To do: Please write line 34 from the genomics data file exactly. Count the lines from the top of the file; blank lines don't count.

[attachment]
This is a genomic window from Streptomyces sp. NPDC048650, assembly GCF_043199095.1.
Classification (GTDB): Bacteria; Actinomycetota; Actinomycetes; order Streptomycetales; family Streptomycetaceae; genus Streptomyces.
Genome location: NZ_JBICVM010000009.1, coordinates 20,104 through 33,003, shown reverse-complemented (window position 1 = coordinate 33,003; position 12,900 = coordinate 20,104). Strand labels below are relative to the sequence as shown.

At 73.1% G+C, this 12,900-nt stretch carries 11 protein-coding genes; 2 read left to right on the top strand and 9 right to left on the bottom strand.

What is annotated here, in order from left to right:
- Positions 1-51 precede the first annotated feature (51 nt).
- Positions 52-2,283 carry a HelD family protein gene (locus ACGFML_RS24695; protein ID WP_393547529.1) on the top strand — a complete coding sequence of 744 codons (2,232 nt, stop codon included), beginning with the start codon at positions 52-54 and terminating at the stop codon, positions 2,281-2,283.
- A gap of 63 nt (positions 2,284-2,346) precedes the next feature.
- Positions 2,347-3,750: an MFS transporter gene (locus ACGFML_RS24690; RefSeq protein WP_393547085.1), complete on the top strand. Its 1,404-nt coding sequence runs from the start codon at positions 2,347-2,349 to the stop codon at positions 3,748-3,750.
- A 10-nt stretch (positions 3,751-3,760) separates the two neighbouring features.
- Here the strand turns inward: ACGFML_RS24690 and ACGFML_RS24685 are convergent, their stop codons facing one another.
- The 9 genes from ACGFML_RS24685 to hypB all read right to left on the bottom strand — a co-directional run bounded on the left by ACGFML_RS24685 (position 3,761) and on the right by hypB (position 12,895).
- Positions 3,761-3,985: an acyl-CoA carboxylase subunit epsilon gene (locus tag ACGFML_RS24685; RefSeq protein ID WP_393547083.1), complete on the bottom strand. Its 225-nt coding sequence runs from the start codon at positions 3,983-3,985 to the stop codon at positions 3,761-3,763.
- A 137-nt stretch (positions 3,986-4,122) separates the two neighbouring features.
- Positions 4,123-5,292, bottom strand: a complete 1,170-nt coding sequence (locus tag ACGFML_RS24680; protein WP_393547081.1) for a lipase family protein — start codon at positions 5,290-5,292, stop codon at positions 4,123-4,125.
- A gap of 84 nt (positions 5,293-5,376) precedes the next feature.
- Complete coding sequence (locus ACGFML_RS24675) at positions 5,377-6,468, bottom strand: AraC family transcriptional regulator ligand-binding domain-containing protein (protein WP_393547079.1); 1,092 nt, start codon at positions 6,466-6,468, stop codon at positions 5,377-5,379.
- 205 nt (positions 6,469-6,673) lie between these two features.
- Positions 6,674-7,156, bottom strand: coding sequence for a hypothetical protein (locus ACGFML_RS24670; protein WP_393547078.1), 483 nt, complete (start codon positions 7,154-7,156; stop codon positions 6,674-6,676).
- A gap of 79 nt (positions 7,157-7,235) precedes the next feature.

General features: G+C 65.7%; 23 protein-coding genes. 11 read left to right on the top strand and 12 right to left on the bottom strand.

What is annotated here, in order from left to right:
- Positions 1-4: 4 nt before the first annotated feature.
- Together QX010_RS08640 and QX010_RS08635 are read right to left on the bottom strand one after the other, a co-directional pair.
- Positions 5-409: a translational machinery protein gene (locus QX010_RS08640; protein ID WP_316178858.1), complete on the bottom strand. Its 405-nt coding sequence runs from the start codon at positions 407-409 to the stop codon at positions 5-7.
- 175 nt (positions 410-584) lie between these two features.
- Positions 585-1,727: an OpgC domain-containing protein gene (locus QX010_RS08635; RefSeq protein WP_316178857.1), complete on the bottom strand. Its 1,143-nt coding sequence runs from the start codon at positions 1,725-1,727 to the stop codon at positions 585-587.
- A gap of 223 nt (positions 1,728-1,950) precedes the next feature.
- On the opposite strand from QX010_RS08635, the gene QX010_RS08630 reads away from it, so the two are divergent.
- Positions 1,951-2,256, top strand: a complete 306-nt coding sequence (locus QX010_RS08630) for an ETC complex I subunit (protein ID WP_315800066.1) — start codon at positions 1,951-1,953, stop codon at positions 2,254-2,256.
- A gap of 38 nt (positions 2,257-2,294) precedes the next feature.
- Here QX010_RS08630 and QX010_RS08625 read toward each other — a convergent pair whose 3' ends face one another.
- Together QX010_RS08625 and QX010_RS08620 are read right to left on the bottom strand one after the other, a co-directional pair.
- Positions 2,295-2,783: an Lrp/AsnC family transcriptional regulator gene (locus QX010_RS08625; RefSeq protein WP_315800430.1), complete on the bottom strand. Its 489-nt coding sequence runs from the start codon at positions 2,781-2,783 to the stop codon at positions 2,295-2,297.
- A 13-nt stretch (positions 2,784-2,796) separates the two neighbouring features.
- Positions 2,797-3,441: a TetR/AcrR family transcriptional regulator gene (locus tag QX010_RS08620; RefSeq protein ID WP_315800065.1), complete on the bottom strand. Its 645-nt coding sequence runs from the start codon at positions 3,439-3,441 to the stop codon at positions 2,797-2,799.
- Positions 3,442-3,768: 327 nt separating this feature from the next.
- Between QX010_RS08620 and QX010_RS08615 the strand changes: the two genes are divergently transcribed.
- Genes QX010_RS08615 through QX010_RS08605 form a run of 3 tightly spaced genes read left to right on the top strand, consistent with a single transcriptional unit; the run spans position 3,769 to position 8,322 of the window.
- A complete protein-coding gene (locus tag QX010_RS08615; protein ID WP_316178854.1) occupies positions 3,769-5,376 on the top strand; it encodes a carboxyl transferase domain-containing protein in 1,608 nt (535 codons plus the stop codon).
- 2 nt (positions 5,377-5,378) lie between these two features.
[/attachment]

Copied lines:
- Positions 2,295-2,783: an Lrp/AsnC family transcriptional regulator gene (locus QX010_RS08625; RefSeq protein WP_315800430.1), complete on the bottom strand. Its 489-nt coding sequence runs from the start codon at positions 2,781-2,783 to the stop codon at positions 2,295-2,297.